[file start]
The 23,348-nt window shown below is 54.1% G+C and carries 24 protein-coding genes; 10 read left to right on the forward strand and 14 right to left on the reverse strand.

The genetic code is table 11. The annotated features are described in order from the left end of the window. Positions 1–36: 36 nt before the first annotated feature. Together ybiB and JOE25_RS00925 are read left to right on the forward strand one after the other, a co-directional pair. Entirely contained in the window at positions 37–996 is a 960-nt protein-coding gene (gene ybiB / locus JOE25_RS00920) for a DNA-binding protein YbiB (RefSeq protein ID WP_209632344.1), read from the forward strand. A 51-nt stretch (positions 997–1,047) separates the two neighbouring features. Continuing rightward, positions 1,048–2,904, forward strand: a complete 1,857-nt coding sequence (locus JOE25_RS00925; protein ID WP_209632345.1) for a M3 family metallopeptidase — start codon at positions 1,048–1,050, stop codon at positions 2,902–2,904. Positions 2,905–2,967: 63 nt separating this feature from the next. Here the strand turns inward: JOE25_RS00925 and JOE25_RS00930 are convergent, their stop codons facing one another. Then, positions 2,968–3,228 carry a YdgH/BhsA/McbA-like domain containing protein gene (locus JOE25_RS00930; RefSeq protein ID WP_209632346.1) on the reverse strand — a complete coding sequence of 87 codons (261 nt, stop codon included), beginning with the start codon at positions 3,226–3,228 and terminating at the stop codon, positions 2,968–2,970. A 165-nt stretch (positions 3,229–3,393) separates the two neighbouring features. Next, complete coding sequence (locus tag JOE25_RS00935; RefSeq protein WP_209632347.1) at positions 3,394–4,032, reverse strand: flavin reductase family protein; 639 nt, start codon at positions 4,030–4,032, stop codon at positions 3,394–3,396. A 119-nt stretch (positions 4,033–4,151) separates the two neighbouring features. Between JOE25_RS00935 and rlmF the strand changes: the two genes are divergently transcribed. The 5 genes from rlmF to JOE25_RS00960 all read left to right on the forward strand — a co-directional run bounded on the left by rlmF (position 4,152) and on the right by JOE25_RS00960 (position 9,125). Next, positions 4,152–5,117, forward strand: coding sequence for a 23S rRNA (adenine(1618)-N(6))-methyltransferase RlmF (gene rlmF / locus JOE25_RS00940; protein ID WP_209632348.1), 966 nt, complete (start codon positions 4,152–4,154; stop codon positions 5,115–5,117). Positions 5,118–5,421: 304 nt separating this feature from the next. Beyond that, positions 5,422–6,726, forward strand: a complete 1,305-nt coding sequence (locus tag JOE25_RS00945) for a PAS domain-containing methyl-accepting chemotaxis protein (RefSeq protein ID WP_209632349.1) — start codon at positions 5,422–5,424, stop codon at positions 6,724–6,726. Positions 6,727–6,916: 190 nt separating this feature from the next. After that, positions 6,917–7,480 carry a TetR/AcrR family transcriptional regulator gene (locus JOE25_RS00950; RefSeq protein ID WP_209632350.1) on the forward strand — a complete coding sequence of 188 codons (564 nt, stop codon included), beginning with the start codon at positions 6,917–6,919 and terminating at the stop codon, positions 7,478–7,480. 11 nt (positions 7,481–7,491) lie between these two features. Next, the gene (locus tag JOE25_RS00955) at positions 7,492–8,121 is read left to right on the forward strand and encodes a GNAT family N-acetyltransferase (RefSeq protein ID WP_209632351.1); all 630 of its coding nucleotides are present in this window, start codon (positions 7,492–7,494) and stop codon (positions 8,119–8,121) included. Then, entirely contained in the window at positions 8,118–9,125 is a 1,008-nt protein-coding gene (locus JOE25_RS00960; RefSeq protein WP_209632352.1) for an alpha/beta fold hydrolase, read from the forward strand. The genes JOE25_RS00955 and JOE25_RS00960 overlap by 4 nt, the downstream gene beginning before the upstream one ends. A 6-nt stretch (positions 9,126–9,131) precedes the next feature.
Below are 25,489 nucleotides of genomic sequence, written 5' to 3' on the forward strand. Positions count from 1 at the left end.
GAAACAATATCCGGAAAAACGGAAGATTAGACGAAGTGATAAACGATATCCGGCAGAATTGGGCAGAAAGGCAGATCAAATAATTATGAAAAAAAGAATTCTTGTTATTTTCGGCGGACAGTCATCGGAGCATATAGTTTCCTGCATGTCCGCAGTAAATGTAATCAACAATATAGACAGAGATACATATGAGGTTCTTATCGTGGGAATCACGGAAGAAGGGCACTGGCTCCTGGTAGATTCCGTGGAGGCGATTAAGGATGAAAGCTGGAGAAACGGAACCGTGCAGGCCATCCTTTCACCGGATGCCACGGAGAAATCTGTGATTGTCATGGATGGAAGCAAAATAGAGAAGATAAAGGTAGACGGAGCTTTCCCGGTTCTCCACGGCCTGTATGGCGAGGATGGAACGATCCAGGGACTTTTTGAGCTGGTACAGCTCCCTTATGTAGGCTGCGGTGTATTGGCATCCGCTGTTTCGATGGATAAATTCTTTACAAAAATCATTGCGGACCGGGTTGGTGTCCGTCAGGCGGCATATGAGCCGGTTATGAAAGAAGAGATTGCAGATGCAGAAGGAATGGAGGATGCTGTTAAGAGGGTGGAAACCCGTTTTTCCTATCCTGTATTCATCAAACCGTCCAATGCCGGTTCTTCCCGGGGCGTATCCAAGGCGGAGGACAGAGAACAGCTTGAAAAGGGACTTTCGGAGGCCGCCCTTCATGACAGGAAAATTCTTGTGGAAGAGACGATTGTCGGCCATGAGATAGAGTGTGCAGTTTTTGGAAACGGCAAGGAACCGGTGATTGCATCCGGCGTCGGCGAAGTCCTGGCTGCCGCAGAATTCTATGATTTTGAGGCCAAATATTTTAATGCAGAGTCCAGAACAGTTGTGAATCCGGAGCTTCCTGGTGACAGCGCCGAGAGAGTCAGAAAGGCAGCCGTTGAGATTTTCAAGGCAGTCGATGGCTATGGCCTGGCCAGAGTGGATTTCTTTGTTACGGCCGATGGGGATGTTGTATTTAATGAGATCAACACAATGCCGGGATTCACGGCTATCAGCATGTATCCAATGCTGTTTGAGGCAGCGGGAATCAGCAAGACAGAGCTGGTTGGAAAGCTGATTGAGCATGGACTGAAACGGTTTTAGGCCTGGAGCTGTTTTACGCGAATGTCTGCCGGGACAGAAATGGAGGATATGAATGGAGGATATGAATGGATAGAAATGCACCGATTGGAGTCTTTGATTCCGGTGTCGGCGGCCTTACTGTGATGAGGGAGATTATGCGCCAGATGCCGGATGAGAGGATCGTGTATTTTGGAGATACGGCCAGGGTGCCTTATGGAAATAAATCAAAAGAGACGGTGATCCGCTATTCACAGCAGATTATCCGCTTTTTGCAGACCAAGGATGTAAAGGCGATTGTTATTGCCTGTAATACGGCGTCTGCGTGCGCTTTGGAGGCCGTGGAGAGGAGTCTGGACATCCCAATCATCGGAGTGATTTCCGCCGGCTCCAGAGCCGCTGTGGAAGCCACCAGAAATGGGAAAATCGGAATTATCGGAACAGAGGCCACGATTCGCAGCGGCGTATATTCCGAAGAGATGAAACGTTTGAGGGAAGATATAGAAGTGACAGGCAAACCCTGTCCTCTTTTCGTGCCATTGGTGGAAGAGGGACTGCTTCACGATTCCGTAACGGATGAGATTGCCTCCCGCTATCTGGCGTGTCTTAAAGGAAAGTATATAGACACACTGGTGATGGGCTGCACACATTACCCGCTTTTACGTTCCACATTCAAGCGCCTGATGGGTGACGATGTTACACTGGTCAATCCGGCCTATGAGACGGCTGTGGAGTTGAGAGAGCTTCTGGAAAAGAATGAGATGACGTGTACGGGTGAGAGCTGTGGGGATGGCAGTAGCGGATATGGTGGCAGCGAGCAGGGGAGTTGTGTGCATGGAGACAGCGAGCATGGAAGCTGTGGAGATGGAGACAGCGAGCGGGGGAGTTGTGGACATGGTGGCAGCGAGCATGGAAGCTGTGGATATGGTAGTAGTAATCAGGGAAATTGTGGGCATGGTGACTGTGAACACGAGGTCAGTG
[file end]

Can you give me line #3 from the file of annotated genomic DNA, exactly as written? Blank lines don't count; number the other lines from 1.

Below are 25,489 nucleotides of genomic sequence, written 5' to 3' on the forward strand. Positions count from 1 at the left end.